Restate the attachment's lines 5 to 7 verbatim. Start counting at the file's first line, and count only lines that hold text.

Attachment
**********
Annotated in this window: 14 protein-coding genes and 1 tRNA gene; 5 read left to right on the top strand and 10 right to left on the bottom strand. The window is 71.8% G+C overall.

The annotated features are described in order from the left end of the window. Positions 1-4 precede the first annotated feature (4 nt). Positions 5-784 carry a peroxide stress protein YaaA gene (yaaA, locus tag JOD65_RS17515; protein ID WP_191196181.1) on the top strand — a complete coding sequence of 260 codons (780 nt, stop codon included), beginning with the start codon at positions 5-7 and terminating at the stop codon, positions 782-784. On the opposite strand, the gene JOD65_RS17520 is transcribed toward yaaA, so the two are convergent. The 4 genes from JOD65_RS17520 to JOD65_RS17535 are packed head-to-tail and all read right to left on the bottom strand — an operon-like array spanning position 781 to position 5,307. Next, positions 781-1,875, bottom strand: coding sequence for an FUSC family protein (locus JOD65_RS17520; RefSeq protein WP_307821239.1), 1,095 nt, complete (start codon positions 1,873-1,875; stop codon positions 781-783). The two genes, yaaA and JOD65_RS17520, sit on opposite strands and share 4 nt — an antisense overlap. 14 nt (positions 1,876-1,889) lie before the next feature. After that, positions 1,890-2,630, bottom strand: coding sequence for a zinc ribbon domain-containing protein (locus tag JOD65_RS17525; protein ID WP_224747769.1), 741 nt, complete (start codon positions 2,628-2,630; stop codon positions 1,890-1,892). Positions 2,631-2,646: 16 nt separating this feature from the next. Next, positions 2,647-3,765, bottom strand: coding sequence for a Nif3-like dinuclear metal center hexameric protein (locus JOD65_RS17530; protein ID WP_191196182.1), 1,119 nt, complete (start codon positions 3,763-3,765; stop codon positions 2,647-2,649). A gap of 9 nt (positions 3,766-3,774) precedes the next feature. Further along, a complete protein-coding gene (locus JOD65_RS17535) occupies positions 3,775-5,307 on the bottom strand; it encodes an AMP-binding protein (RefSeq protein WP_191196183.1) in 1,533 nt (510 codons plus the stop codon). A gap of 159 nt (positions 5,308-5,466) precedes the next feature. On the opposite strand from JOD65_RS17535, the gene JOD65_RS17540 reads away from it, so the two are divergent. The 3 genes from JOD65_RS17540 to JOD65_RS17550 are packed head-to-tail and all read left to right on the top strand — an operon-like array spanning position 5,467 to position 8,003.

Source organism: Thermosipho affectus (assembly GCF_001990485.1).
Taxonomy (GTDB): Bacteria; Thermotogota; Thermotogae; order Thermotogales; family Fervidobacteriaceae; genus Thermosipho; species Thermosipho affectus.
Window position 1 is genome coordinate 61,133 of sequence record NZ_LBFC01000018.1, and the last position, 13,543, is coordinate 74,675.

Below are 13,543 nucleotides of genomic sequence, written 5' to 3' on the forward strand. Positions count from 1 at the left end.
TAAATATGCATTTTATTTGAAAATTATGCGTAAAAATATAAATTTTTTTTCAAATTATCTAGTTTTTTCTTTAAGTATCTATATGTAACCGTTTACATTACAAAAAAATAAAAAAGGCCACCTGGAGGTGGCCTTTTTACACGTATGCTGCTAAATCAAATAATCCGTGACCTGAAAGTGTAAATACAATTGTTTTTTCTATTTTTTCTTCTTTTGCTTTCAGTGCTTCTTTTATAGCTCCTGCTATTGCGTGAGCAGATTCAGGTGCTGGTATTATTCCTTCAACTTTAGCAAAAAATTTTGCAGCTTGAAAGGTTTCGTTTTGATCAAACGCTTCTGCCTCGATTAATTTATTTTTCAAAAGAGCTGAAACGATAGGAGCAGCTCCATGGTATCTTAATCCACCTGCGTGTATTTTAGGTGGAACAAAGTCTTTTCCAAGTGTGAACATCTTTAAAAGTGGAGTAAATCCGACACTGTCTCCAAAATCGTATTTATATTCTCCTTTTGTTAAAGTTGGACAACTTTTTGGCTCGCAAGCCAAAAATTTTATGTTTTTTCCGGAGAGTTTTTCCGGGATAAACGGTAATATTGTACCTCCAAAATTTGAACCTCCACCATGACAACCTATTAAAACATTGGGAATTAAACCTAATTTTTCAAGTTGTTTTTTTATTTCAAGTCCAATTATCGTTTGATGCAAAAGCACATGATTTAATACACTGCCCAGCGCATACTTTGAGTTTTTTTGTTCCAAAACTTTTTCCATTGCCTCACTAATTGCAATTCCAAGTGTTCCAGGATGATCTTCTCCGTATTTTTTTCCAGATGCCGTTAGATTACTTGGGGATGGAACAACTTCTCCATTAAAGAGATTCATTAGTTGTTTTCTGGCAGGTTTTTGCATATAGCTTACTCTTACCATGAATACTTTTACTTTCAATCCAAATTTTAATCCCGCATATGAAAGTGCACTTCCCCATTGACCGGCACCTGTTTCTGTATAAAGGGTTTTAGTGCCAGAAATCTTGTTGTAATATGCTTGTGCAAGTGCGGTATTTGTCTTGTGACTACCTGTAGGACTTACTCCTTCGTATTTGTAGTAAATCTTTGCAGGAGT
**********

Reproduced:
Window position 1 is genome coordinate 61,133 of sequence record NZ_LBFC01000018.1, and the last position, 13,543, is coordinate 74,675.

Below are 13,543 nucleotides of genomic sequence, written 5' to 3' on the forward strand. Positions count from 1 at the left end.
TAAATATGCATTTTATTTGAAAATTATGCGTAAAAATATAAATTTTTTTTCAAATTATCTAGTTTTTTCTTTAAGTATCTATATGTAACCGTTTACATTACAAAAAAATAAAAAAGGCCACCTGGAGGTGGCCTTTTTACACGTATGCTGCTAAATCAAATAATCCGTGACCTGAAAGTGTAAATACAATTGTTTTTTCTATTTTTTCTTCTTTTGCTTTCAGTGCTTCTTTTATAGCTCCTGCTATTGCGTGAGCAGATTCAGGTGCTGGTATTATTCCTTCAACTTTAGCAAAAAATTTTGCAGCTTGAAAGGTTTCGTTTTGATCAAACGCTTCTGCCTCGATTAATTTATTTTTCAAAAGAGCTGAAACGATAGGAGCAGCTCCATGGTATCTTAATCCACCTGCGTGTATTTTAGGTGGAACAAAGTCTTTTCCAAGTGTGAACATCTTTAAAAGTGGAGTAAATCCGACACTGTCTCCAAAATCGTATTTATATTCTCCTTTTGTTAAAGTTGGACAACTTTTTGGCTCGCAAGCCAAAAATTTTATGTTTTTTCCGGAGAGTTTTTCCGGGATAAACGGTAATATTGTACCTCCAAAATTTGAACCTCCACCATGACAACCTATTAAAACATTGGGAATTAAACCTAATTTTTCAAGTTGTTTTTTTATTTCAAGTCCAATTATCGTTTGATGCAAAAGCACATGATTTAATACACTGCCCAGCGCATACTTTGAGTTTTTTTGTTCCAAAACTTTTTCCATTGCCTCACTAATTGCAATTCCAAGTGTTCCAGGATGATCTTCTCCGTATTTTTTTCCAGATGCCGTTAGATTACTTGGGGATGGAACAACTTCTCCATTAAAGAGATTCATTAGTTGTTTTCTGGCAGGTTTTTGCATATAGCTTACTCTTACCATGAATACTTTTACTTTCAATCCAAATTTTAATCCCGCATATGAAAGTGCACTTCCCCATTGACCGGCACCTGTTTCTGTATAAAGGGTTTTAGTGCCAGAAATCTTGTTGTAATATGCTTGTGCAAGTGCGGTATTTGTCTTGTGACTACCTGTAGGACTTACTCCTTCGTATTTGTAGTAAATCTTTGCAGGAGT